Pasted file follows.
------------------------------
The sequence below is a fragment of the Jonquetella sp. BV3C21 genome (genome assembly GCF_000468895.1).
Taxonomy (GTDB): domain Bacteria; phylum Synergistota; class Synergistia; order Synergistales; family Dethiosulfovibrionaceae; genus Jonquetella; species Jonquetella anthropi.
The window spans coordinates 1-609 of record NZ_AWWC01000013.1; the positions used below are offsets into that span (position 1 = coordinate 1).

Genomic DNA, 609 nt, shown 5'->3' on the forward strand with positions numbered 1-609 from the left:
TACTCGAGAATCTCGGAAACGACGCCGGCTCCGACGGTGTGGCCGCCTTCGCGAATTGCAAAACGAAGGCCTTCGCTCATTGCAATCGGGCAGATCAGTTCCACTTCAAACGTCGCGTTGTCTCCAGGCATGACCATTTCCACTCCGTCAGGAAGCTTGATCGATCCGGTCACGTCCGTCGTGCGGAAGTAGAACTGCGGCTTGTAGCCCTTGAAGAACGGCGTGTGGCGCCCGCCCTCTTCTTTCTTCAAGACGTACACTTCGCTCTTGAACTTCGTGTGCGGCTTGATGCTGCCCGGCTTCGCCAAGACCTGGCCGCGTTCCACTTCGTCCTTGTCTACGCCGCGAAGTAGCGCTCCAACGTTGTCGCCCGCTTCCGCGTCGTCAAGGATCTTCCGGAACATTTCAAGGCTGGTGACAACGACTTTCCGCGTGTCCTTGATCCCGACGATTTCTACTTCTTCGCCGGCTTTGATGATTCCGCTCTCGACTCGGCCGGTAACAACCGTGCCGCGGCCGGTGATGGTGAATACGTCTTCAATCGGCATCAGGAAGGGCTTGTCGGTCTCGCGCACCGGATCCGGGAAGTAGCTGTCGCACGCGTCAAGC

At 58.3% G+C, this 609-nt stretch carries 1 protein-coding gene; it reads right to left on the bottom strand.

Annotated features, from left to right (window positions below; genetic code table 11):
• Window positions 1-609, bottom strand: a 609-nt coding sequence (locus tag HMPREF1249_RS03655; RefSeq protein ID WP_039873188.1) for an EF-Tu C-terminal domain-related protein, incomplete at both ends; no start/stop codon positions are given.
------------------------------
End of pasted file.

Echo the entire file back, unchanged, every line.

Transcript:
The sequence below is a fragment of the Jonquetella sp. BV3C21 genome (genome assembly GCF_000468895.1).
Taxonomy (GTDB): domain Bacteria; phylum Synergistota; class Synergistia; order Synergistales; family Dethiosulfovibrionaceae; genus Jonquetella; species Jonquetella anthropi.
The window spans coordinates 1-609 of record NZ_AWWC01000013.1; the positions used below are offsets into that span (position 1 = coordinate 1).

Genomic DNA, 609 nt, shown 5'->3' on the forward strand with positions numbered 1-609 from the left:
TACTCGAGAATCTCGGAAACGACGCCGGCTCCGACGGTGTGGCCGCCTTCGCGAATTGCAAAACGAAGGCCTTCGCTCATTGCAATCGGGCAGATCAGTTCCACTTCAAACGTCGCGTTGTCTCCAGGCATGACCATTTCCACTCCGTCAGGAAGCTTGATCGATCCGGTCACGTCCGTCGTGCGGAAGTAGAACTGCGGCTTGTAGCCCTTGAAGAACGGCGTGTGGCGCCCGCCCTCTTCTTTCTTCAAGACGTACACTTCGCTCTTGAACTTCGTGTGCGGCTTGATGCTGCCCGGCTTCGCCAAGACCTGGCCGCGTTCCACTTCGTCCTTGTCTACGCCGCGAAGTAGCGCTCCAACGTTGTCGCCCGCTTCCGCGTCGTCAAGGATCTTCCGGAACATTTCAAGGCTGGTGACAACGACTTTCCGCGTGTCCTTGATCCCGACGATTTCTACTTCTTCGCCGGCTTTGATGATTCCGCTCTCGACTCGGCCGGTAACAACCGTGCCGCGGCCGGTGATGGTGAATACGTCTTCAATCGGCATCAGGAAGGGCTTGTCGGTCTCGCGCACCGGATCCGGGAAGTAGCTGTCGCACGCGTCAAGC

At 58.3% G+C, this 609-nt stretch carries 1 protein-coding gene; it reads right to left on the bottom strand.

Annotated features, from left to right (window positions below; genetic code table 11):
• Window positions 1-609, bottom strand: a 609-nt coding sequence (locus tag HMPREF1249_RS03655; RefSeq protein ID WP_039873188.1) for an EF-Tu C-terminal domain-related protein, incomplete at both ends; no start/stop codon positions are given.